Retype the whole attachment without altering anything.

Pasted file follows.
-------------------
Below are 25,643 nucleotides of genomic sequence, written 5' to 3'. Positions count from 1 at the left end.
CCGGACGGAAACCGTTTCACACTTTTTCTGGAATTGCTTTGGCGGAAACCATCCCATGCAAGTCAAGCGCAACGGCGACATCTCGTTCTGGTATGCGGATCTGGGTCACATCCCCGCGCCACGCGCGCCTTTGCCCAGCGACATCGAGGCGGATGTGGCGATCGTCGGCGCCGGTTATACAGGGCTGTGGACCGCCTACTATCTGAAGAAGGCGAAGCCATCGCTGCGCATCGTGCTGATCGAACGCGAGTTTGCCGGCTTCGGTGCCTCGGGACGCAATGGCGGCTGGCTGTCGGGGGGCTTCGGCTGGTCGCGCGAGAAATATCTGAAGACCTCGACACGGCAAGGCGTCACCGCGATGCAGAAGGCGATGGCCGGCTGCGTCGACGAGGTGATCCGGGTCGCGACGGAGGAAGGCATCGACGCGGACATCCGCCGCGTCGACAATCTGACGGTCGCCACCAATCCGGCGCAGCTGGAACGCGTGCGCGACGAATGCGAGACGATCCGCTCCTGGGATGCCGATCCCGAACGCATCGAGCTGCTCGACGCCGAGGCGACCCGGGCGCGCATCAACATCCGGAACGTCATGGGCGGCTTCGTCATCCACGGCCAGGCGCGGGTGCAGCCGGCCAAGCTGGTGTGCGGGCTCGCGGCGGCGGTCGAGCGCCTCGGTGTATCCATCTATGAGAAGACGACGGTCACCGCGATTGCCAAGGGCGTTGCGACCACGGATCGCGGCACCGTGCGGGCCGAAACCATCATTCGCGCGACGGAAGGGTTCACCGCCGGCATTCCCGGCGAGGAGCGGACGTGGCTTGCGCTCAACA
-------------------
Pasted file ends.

Below are 25,643 nucleotides of genomic sequence, written 5' to 3'. Positions count from 1 at the left end.
CCGGACGGAAACCGTTTCACACTTTTTCTGGAATTGCTTTGGCGGAAACCATCCCATGCAAGTCAAGCGCAACGGCGACATCTCGTTCTGGTATGCGGATCTGGGTCACATCCCCGCGCCACGCGCGCCTTTGCCCAGCGACATCGAGGCGGATGTGGCGATCGTCGGCGCCGGTTATACAGGGCTGTGGACCGCCTACTATCTGAAGAAGGCGAAGCCATCGCTGCGCATCGTGCTGATCGAACGCGAGTTTGCCGGCTTCGGTGCCTCGGGACGCAATGGCGGCTGGCTGTCGGGGGGCTTCGGCTGGTCGCGCGAGAAATATCTGAAGACCTCGACACGGCAAGGCGTCACCGCGATGCAGAAGGCGATGGCCGGCTGCGTCGACGAGGTGATCCGGGTCGCGACGGAGGAAGGCATCGACGCGGACATCCGCCGCGTCGACAATCTGACGGTCGCCACCAATCCGGCGCAGCTGGAACGCGTGCGCGACGAATGCGAGACGATCCGCTCCTGGGATGCCGATCCCGAACGCATCGAGCTGCTCGACGCCGAGGCGACCCGGGCGCGCATCAACATCCGGAACGTCATGGGCGGCTTCGTCATCCACGGCCAGGCGCGGGTGCAGCCGGCCAAGCTGGTGTGCGGGCTCGCGGCGGCGGTCGAGCGCCTCGGTGTATCCATCTATGAGAAGACGACGGTCACCGCGATTGCCAAGGGCGTTGCGACCACGGATCGCGGCACCGTGCGGGCCGAAACCATCATTCGCGCGACGGAAGGGTTCACCGCCGGCATTCCCGGCGAGGAGCGGACGTGGCTTGCGCTCAACA